The manipulative take-down of silver this morning and for the past week is simply outrageous. Never, in my 35 years of market observation, have I witnessed a more blatant manipulation. Make no mistake this deliberate sell-off is the handiwork of JPMorgan. This sell-off would not be possible were it not for their large concentrated short position. More upsetting is the apparent complicity of the CFTC in allowing the illegal manipulation of the silver market. The CFTC's probable involvement undermines the very concept of market integrity. I've had it with these people.
Do I feel like a fool for trying to take the high road and thanking them for recently addressing the silver position limit issue and asking you to do the same? Absolutely. Will I ever make that mistake again? No. Never in history has a market regulator received more complaints and comments from the public than the thousands of comments cumulatively sent to the Commission about the silver manipulation over the past year or so. Never has a regulator been more unresponsive. In spite of an alleged active silver investigation by the Enforcement Division, plus hundreds of complaints to their Inspector General about an obvious public lie in a major silver report, the CFTC lives in a world oblivious to what's occurring right in front of them. They can't, or won't answer simple questions.
Previously, I had been torn between whether the CFTC was incompetent or complicit in the silver manipulation. In light of recent developments, I've reached the conclusion that no one could be this incompetent. I do plan to follow and participate in the process of trying to establish legitimate position limits in silver, but it's starting to look like that might be a stacked deck. I, for one, don't intend to be fooled again.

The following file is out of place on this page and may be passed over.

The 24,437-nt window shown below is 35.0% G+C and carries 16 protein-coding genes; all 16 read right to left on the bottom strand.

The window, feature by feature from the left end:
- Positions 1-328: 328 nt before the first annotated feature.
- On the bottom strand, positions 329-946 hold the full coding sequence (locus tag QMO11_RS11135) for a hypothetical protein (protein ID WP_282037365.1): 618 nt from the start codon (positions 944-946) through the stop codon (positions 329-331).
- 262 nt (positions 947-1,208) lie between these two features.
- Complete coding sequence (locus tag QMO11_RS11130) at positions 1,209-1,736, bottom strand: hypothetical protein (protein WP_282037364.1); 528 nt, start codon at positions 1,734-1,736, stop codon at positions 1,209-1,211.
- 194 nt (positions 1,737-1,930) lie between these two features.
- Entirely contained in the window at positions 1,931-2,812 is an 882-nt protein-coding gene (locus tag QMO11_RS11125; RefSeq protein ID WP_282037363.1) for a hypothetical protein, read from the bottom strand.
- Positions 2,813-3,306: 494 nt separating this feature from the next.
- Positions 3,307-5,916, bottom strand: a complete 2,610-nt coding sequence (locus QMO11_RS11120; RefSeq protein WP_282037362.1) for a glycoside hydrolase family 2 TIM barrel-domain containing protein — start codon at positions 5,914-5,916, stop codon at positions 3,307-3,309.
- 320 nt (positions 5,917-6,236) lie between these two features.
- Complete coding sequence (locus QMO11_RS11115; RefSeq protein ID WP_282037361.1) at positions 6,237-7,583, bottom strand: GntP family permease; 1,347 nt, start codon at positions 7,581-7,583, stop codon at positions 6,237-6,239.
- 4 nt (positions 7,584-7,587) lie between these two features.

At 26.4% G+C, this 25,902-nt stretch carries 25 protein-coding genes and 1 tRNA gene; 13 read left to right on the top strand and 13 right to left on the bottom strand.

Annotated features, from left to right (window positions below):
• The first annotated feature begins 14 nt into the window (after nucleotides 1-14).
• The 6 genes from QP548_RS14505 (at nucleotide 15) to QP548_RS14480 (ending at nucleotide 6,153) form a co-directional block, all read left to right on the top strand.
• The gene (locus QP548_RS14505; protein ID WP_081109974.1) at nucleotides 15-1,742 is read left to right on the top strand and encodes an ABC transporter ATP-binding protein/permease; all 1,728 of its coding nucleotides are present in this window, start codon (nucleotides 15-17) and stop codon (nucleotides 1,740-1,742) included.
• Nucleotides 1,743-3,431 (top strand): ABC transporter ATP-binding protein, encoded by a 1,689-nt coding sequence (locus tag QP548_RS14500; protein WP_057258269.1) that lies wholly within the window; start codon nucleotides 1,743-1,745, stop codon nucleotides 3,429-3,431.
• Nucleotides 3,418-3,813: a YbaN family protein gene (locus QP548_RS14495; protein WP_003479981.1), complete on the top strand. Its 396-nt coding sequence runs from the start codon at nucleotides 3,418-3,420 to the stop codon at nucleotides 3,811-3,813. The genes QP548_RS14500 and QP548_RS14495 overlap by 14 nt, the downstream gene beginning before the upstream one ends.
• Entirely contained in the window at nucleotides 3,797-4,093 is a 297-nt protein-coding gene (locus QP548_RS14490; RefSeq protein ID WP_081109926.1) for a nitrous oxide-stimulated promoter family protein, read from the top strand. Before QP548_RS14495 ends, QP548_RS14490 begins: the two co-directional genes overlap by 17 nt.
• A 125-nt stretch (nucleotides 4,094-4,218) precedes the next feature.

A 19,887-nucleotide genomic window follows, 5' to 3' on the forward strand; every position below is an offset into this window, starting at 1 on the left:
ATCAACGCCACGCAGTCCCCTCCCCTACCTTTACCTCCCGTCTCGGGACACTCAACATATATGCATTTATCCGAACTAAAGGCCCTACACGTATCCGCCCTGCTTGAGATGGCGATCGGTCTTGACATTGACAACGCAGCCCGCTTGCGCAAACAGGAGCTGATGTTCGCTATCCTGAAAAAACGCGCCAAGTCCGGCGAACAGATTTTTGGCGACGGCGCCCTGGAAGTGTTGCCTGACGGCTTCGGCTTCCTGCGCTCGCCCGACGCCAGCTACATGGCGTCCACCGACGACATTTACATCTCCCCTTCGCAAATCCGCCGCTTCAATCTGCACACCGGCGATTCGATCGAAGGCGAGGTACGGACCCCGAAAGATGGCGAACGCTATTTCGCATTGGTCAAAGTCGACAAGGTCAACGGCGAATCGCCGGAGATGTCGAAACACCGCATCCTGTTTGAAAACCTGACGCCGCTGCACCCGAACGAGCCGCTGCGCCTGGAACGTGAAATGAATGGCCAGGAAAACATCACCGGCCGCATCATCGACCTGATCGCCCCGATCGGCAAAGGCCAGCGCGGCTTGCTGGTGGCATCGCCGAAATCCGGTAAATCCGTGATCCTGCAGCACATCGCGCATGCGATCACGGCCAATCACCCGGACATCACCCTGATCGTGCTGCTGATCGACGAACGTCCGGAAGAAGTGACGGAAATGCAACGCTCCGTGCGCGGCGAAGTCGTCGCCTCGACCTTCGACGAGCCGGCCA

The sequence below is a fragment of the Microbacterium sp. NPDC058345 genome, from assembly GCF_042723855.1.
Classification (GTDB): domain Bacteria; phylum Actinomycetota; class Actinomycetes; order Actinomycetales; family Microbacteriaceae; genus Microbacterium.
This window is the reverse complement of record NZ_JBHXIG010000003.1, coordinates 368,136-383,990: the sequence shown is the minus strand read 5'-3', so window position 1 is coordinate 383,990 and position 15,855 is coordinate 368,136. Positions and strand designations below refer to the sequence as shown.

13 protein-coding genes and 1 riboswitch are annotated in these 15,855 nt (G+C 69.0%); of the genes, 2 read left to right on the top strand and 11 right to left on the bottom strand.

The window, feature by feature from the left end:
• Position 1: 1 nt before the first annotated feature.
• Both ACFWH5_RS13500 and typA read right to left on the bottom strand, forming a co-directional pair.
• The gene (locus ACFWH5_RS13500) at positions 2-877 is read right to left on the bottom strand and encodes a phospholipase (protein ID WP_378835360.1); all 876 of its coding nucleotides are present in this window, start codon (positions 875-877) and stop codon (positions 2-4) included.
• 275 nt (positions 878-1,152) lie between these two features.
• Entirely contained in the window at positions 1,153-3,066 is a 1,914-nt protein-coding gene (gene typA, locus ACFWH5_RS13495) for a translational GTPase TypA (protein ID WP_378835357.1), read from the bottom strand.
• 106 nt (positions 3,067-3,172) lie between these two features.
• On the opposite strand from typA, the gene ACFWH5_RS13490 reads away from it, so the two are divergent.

There are a couple of great ironies here. The CFTC is set to announce, perhaps as early as today, the details for how to publicly comment on the issue of position limits. This on a day of the most glaring lesson for what a large concentrated position can mean for a market. A giant short crook is running amuck in the silver market today and the Commission is willing to receive public comments over the next three months. Marvelous.
The other great irony is that yesterday the US Mint updated its sales of bullion coins for the month of January to date. http://www.usmint.gov/mint_programs/american_eagles/index.cfm?action=sales&year=2010
Silver Eagle sales totaled, so far, almost 3.6 million ounces, the most in 23 years. Putting this figure into perspective, it is more silver than the US mined for the month. More Silver Eagles were sold this month than the entire year 1996, and almost as much as what were sold for the entire years of 1997 and 1998, respectively. That silver was taken down so brutally today and this week in spite of obvious investment demand indicates that prices are being set on the COMEX. The COMEX takedown is all about JPMorgan and other large commercials tricking the tech funds into selling, with no regard to what's occurring in the real world of silver supply and demand. I'd like to see the Commission, or anyone, try to explain how the action on the COMEX was true price discovery and not price setting.
However, it's important to put this latest silver rig job into perspective. While this has all the earmarks of JPMorgan trying to close out as many of its short positions as possible (they don't seem to care how obvious it is), when they are done they are unlikely to short again, paving the way for a price explosion.
I can tell you that this crooked game is coming to a head. The pain of this sell-off will soon be a memory. What I suggest you do in the interim is accumulate as much silver as possible and please feel free to give the CFTC a piece of your mind for their dereliction of duty. When this thing is resolved, your comments to them will prevent them from revising their historical role in this silver crime.
Jan. 26, 2010